CLARKSTON, Ga. –Perimeter College professors Katy Crowther and Katherine Perry have received a $150,000 National Endowment for the Humanities grant to support the creation of experiential learning courses and community-based student projects. Their project, “Discovering Where We Are: Place-Based Experiential Learning on Two-Year Commuter Campuses,” was one of only three NEH-funded proposals out of 23 submissions.
Both Perry, an English professor, and Crowther, an associate professor of English, are excited to introduce the experiential learning labs concept to interested Perimeter faculty. The three-year grant will help create a robust experiential, project-based learning program focused on identity and placemaking at the college.
“Katherine and I have been involved in Georgia State’s EPIC project, which brings experiential learning to undergraduates, allowing them to participate in project-based learning with a real-world project with real-world deliverables,” Crowther said.
The success of their projects inspired them to write the grant, which will center on the unique attributes and community of each campus.
“We want students to know what it means to be on that [particular] campus in that area. We were really thinking about GSU’s Strategic Plan on the aspect of belonging and sense of place as we wrote this grant,” Perry said.
Crowther’s Perspective course students recently completed a project centered on issues of disability and access on the college’s five campuses. Perry’s EPIC class project involved finding community resources for formerly incarcerated individuals.
“This grant aims to train faculty to run project labs on every campus, so they can create projects tied to the communities where the campuses are located,” she said.
Funding from the grant will be used to develop a program of faculty development workshops, resource building and community engagement that will lead to the creation of humanities-focused project lab courses.
Faculty can draw from their own personal passion or disciplines to create their project lab. Crowther and Perry will be recruiting 10 faculty over the next two years.
The courses will be embedded in pre-existing “Perspectives” courses, core classes that focus on critical thinking and humanities topics and engage students with community-facing projects developed around the theme of identity and placemaking.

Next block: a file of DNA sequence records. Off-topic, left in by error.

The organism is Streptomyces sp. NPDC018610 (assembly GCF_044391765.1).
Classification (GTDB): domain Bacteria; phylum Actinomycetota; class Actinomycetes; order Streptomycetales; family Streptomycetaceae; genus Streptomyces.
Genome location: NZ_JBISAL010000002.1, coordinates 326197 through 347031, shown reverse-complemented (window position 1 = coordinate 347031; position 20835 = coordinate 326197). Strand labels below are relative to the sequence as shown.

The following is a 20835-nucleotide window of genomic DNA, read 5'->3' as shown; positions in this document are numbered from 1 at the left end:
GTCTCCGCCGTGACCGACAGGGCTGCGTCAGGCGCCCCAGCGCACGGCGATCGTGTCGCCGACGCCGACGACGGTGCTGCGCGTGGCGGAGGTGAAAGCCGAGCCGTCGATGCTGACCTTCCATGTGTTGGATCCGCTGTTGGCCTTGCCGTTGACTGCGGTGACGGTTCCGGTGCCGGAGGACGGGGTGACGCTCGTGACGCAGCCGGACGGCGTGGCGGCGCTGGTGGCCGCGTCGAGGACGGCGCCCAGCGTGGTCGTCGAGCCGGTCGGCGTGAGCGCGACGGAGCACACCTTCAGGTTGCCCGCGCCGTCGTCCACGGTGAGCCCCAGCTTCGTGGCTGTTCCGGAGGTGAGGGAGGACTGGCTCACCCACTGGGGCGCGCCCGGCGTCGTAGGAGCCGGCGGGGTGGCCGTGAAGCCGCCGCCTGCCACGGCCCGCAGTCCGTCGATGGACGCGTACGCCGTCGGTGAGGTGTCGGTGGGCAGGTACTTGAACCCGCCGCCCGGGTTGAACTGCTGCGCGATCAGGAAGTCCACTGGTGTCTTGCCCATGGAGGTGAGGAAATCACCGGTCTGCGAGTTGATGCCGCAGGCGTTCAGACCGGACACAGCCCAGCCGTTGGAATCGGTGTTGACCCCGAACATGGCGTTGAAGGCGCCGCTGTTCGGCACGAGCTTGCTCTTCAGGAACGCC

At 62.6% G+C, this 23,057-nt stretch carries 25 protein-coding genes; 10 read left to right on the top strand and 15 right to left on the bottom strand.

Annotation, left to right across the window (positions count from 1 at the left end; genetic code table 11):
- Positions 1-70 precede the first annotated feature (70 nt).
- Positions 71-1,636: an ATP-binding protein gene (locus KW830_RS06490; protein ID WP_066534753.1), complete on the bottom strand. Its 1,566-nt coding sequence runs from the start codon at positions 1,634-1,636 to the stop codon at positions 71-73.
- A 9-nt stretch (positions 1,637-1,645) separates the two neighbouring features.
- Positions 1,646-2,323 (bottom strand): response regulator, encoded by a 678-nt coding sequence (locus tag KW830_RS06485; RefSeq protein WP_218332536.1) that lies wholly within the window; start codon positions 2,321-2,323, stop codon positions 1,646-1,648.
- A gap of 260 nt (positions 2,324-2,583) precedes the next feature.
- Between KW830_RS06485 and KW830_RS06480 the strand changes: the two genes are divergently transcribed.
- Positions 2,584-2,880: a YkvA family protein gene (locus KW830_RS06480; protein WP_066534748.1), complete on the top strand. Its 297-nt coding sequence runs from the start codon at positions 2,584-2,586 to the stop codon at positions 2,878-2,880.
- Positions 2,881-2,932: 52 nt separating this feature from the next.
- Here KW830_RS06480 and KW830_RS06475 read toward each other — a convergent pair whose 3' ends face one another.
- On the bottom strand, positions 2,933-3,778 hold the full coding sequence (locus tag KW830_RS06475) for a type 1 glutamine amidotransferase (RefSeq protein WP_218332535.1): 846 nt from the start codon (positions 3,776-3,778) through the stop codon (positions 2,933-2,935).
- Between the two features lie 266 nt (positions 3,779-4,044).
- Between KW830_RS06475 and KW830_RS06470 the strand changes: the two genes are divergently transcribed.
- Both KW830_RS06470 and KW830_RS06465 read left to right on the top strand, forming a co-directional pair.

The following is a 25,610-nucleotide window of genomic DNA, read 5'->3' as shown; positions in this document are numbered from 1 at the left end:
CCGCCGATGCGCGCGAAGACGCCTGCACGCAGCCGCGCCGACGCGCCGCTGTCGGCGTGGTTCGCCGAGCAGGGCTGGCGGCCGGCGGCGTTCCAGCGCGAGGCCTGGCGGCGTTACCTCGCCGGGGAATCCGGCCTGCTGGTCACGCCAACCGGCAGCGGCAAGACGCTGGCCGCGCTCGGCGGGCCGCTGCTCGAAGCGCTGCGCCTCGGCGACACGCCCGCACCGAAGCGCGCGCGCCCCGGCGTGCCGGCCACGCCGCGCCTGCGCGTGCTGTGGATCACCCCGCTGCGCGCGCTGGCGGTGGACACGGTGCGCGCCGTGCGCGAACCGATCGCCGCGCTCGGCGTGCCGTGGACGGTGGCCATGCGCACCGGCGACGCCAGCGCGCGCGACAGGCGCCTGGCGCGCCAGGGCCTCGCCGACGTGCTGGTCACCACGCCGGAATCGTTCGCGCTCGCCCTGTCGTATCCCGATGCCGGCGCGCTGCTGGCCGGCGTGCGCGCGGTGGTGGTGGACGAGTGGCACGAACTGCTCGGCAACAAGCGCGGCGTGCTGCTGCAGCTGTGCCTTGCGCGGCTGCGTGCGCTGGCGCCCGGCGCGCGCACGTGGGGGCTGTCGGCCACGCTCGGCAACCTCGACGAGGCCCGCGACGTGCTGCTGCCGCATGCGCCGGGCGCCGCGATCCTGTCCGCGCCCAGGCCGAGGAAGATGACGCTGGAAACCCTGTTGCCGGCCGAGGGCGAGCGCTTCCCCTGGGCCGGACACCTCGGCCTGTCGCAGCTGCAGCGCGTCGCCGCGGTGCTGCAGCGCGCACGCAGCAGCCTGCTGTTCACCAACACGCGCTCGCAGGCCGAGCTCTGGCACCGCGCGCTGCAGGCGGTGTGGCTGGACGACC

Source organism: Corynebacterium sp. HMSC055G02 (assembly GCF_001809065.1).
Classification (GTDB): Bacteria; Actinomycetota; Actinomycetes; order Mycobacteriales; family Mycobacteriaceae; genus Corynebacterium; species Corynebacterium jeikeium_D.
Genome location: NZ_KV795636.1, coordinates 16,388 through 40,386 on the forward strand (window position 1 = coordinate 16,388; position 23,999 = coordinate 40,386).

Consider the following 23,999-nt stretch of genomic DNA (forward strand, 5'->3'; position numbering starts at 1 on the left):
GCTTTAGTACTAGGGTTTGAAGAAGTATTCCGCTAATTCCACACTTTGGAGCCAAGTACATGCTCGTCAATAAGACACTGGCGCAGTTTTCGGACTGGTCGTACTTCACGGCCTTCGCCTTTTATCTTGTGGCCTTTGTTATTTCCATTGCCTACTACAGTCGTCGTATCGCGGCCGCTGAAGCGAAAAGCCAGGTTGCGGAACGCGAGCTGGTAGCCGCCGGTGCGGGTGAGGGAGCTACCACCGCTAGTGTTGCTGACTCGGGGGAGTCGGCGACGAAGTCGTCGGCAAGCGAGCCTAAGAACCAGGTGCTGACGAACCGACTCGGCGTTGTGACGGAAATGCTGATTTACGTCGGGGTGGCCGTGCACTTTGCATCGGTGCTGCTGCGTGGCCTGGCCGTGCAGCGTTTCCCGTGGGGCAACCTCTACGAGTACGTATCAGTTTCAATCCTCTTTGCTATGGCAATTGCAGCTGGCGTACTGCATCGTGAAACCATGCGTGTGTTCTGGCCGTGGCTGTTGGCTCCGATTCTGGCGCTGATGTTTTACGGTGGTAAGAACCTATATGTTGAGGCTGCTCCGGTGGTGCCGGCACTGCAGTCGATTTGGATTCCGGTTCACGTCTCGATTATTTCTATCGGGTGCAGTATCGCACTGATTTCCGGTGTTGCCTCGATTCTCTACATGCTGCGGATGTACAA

For the first phase, five selected faculty will participate in workshops to develop a project lab, select a community partner and create a Perspectives course. A second faculty cohort of five will be selected in 2025.
By the end of the second year, the first cohort will have their projects up and running. In the third year, students in the respective campus projects will present their projects during a symposium, Crowther said.
Faculty will receive some summer compensation for participation.
Both Crowther and Perry hope that the project labs created on each campus will provide a springboard to the Atlanta Campus, where other similar projects are conducted.
Story by Rebecca Rakoczy
Photos provided by Katy Crowther
Dr. Katherine Perry
Katherine Perry is a Professor of English at Perimeter College where she teaches First-Year Composition, American Literature, Creative Writing, and a “Project Lab” course on the Georgia State University Prison Education Project (GSUPEP). She is a co-founder of GSUPEP and a poet whose book, Long Alabama Summer, was published in 2017 with Finishing Line Press.
Kathryn Crowther is an Associate Professor of English at Perimeter College where she teaches First-Year Composition, British Literature, and a “Project Lab” course on Disability, Access, and Inclusion. Dr. Crowther also works as a faculty associate for CETLOE where she offers workshops and conducts research in areas such as Inclusive Pedagogy, the Scholarship of Teaching and Learning (SoTL), and Universal Design for Learning.